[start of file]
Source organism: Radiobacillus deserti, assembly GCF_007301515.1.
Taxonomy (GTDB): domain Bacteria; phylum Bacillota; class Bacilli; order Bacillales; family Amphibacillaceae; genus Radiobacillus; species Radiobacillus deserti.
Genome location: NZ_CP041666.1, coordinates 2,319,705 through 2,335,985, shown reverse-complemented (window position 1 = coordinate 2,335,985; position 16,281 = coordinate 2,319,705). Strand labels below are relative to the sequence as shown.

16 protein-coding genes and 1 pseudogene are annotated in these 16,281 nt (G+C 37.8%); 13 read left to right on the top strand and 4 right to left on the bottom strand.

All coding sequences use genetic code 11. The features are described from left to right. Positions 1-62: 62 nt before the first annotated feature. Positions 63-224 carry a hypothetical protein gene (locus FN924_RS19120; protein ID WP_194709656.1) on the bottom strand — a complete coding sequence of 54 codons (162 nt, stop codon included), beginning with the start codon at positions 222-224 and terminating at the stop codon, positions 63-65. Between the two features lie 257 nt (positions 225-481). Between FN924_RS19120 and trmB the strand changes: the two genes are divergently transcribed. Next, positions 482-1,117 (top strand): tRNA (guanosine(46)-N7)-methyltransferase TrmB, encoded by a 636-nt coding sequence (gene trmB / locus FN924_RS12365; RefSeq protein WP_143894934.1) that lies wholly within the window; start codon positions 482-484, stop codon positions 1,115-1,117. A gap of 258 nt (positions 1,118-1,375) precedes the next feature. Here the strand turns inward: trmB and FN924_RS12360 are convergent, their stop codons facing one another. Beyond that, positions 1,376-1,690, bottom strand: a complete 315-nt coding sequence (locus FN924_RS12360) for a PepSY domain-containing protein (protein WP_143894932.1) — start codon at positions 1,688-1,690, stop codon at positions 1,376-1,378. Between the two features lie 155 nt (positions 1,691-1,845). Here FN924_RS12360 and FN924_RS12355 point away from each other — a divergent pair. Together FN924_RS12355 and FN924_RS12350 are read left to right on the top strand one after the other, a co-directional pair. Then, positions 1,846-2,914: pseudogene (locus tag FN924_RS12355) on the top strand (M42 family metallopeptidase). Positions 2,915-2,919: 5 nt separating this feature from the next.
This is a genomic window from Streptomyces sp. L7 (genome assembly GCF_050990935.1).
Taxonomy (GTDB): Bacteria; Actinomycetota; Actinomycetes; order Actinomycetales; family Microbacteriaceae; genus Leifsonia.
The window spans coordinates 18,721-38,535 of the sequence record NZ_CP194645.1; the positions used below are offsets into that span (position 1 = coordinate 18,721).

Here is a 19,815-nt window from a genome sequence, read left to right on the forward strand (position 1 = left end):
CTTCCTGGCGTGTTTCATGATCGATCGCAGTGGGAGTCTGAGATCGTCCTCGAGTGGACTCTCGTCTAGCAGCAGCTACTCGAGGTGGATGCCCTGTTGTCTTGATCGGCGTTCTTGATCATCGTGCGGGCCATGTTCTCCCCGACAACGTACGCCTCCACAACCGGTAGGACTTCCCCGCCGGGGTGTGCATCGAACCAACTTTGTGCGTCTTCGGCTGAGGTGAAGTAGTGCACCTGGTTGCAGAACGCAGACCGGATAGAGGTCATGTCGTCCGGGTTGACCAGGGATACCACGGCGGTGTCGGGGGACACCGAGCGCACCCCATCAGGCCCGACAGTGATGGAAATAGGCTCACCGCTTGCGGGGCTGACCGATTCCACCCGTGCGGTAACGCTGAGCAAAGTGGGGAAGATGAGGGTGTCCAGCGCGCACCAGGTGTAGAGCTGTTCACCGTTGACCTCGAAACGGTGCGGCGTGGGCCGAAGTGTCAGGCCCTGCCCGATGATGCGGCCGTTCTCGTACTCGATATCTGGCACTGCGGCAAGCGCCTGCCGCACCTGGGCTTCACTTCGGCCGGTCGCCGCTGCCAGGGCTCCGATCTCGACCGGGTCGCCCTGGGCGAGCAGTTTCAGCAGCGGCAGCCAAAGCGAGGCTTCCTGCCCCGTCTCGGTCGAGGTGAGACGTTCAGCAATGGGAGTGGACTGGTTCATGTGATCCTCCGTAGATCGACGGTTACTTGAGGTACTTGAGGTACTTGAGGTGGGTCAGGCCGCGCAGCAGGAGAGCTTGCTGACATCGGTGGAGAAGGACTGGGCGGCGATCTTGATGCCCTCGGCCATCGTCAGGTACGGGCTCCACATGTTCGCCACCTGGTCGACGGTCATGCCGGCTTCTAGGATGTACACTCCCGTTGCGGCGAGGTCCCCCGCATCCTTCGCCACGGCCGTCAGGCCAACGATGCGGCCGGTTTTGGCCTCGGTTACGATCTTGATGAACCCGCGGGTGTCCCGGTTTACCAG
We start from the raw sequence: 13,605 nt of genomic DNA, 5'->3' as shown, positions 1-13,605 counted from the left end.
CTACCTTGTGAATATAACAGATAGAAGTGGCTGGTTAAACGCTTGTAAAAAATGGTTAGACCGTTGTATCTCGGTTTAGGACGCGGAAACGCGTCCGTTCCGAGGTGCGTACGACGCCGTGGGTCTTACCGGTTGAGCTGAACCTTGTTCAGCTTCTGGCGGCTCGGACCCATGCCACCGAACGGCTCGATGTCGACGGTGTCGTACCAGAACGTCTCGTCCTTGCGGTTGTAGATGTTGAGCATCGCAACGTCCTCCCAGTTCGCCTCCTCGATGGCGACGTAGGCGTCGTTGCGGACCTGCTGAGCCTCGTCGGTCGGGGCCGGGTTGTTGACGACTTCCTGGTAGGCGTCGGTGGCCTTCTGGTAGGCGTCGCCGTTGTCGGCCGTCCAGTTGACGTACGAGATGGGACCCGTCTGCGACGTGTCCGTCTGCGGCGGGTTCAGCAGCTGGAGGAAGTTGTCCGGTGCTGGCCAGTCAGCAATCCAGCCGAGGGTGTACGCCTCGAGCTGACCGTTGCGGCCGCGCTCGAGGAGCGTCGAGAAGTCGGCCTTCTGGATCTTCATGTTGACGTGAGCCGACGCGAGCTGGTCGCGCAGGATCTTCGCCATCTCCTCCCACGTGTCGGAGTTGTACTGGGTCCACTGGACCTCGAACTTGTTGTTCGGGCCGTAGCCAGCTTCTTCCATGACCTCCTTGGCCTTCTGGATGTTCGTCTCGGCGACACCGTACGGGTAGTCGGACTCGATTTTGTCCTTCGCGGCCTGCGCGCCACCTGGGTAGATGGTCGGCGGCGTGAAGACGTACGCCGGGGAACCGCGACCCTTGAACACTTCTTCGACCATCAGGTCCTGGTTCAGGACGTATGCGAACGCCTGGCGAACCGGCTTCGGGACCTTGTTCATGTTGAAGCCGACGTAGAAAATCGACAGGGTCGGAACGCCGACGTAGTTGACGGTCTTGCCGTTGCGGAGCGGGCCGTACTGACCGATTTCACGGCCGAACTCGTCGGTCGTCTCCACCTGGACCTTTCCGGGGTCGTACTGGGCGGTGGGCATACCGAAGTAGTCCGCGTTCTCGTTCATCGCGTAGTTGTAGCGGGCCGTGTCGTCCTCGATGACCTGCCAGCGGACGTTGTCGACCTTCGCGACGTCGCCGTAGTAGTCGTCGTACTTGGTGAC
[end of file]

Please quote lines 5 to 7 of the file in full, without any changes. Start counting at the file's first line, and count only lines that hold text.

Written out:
All coding sequences use genetic code 11. The features are described from left to right. Positions 1-62: 62 nt before the first annotated feature. Positions 63-224 carry a hypothetical protein gene (locus FN924_RS19120; protein ID WP_194709656.1) on the bottom strand — a complete coding sequence of 54 codons (162 nt, stop codon included), beginning with the start codon at positions 222-224 and terminating at the stop codon, positions 63-65. Between the two features lie 257 nt (positions 225-481). Between FN924_RS19120 and trmB the strand changes: the two genes are divergently transcribed. Next, positions 482-1,117 (top strand): tRNA (guanosine(46)-N7)-methyltransferase TrmB, encoded by a 636-nt coding sequence (gene trmB / locus FN924_RS12365; RefSeq protein WP_143894934.1) that lies wholly within the window; start codon positions 482-484, stop codon positions 1,115-1,117. A gap of 258 nt (positions 1,118-1,375) precedes the next feature. Here the strand turns inward: trmB and FN924_RS12360 are convergent, their stop codons facing one another. Beyond that, positions 1,376-1,690, bottom strand: a complete 315-nt coding sequence (locus FN924_RS12360) for a PepSY domain-containing protein (protein WP_143894932.1) — start codon at positions 1,688-1,690, stop codon at positions 1,376-1,378. Between the two features lie 155 nt (positions 1,691-1,845). Here FN924_RS12360 and FN924_RS12355 point away from each other — a divergent pair. Together FN924_RS12355 and FN924_RS12350 are read left to right on the top strand one after the other, a co-directional pair. Then, positions 1,846-2,914: pseudogene (locus tag FN924_RS12355) on the top strand (M42 family metallopeptidase). Positions 2,915-2,919: 5 nt separating this feature from the next.
This is a genomic window from Streptomyces sp. L7 (genome assembly GCF_050990935.1).
Taxonomy (GTDB): Bacteria; Actinomycetota; Actinomycetes; order Actinomycetales; family Microbacteriaceae; genus Leifsonia.